Greeting the Everyday: Barbara Kingsolver's Ecocritical Praxis and Sustainable Reinhabitation in Animal, Vegetable, Miracle: A Year of Food Life


In the age of globalization, the lives of everyday consumers' have been commodified and homogenized by commodity chains. Moreover, capitalism and consumerism make many of the processes of food production invisible to consumers. Advanced food processing technologies and facilities and the social division of labor, along with the exercise of international marketing strategies all increase food safety risks and peak consumers' food fears about their everyday diets. Internationally-renowned writers, including Barbara Kingsolver, have entered debates about food scarcity/safety and environmental degradation. Kingsolver's nonfiction Animal, Vegetable, Miracle: A Year of Food Life (2007) tells the story of Kingsolver and her family as they examine their food and consumption activities over the course of one year. They attempt to reduce the control of international food companies' in their everyday lives and achieve a sustainable reinhabitation of their small farm in Virginia in the UnitedState. Animal, Vegetable, Miracle, an excellent example of Kingsolver's skills as an environmental writer, discloses many of the secrets of the industrialized food system in a context of globalization. This paper proposes to combine theories of everyday life, described by Michel de Certeau, with ecocritical praxis to analyze some of the food and agricultural issues raised by Kingsolver. These issues include food sovereignty, food miles, food safety, fair trade, and farmer's markets. After moving to Kentucky from Tucson, Arizona, Kingsolver and her family begin ecological praxis along with sustainable agriculture and living by following the models first described by other famous environmental writers such as Wendell Berry. They participate in the growing of their own food, celebrating a return to the local and taking backtheir own food sovereignty, something that food writer Michael Pollan and global food justice advocate Raj Patel have encouraged. By doing so, Kingsolver and her family explore how small local farming or economies can improve the health of the planet. I will argue that Kingsolver is, in fact, engaging in de Certeau's "tactics" by offering her readers a model of alternative everyday practices as a form of "resistance" to the discourses of economic globalization. This model, I will argue, also offers readers a positive way to become part of the solution to the environmental challenges that humans face on this planet.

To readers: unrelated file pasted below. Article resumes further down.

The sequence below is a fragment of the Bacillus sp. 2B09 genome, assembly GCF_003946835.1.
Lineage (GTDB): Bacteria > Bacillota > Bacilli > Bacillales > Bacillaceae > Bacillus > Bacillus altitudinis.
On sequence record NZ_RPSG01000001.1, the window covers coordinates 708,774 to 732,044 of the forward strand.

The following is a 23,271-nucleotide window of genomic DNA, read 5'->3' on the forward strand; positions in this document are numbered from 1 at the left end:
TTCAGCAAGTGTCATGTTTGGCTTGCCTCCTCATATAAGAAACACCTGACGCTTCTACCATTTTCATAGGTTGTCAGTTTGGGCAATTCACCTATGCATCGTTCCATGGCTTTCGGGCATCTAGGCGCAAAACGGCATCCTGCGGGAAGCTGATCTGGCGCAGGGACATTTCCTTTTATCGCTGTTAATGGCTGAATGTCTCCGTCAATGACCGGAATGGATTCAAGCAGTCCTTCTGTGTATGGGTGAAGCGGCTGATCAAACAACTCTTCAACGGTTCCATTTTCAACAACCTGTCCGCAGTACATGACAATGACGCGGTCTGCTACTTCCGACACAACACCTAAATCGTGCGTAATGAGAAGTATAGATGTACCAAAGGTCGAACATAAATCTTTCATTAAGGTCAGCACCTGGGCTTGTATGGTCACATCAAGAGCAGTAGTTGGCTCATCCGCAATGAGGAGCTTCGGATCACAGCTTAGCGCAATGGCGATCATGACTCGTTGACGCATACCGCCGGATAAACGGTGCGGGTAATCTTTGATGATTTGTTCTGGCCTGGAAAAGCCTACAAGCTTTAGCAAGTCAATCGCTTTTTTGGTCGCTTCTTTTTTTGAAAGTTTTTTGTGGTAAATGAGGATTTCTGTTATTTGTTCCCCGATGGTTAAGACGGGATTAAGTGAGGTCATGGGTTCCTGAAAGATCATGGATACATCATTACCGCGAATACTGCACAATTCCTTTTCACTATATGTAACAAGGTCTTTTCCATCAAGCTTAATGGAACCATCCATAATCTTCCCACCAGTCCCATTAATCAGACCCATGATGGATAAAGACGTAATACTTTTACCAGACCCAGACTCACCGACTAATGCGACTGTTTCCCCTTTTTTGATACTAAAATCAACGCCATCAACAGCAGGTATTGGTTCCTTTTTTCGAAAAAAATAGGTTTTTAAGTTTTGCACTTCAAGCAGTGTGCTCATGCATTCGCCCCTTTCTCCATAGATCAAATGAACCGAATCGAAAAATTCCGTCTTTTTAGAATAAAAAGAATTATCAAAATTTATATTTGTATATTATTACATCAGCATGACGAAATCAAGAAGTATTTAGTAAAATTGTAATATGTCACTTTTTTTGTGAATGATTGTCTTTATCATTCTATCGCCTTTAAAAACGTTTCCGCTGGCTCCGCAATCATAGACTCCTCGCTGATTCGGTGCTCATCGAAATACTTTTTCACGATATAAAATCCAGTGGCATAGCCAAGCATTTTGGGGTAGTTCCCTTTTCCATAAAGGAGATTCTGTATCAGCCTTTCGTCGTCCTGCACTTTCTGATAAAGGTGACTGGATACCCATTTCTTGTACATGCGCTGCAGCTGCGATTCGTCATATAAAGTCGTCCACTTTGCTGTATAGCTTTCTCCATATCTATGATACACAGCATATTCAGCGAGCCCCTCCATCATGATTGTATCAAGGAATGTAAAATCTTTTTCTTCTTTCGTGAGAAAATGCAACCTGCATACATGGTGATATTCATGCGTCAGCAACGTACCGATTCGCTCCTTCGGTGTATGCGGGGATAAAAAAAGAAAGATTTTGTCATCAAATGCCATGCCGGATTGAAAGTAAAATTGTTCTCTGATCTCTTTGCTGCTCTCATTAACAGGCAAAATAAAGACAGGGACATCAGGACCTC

Hylozoism: Drew Hayden Taylor's Girl Who Loved Her Horses and William S. Yellow Robe, Jr.'s The Council


Hylozoism, the combination of hyle (materials; matters) and zoe (life), refers to an ancient Grecian theory in which all matters/things/beings are animated. Based on Jim Cheney's bioregional narrative and Gary A. Kowalski's interspecies meditation which is similar to Martin Heidegger's meditative openness, this paper excogitates the hylozoic concern of two North American indigenous plays: Drew Hayden Taylor's Girl Who Loved Her Horses, and William S. Yellow Robe, Jr.'s The Council, to introduce a narrative expression and to present an indigenous mien different from an anthropological orientation.

Other Issues

December 2016, Volume 29
June 2016ALTTEXT, Volume 28
December 2015ALTTEXT, REAL Volume 27
June 2015ALTTEXT, Volume 26
December 2010, Issue 17
Senses and Literature, Volume 16
Homing and Housing, Volume 23
Special Topic: The Fantastic, Volume 24
Translation and Literatures in English, Volume 25
Jun 2013, Volume 22
Beyond the Canon, Volume 21
Trauma and Literature, Volume 20
Time Matters, Volume 19
Everydayness, Volume 18
Review of English and American Literature [Yingmei Wenxue Pinglun] vol. 15 December 2009, Volume 15
Word, Image, Space, Vol 14
Landscape and Literature, Vol 13
Local color of modern landscape, Volume 12
Review of English and American Literature [Yingmei Wenxue Pinglun] vol. 11, Volume 11
The City in English and American Literature, Volume 10
Global English Literature, Volume 9
Innocence and manifest destiny, Volume 8
Modernism, Volume 7
, Volume 6
Renaissance: between innovation and tradition, Volume 5
Innocence and Manifest Destiny: The Core Issue of American Literature , Issue 8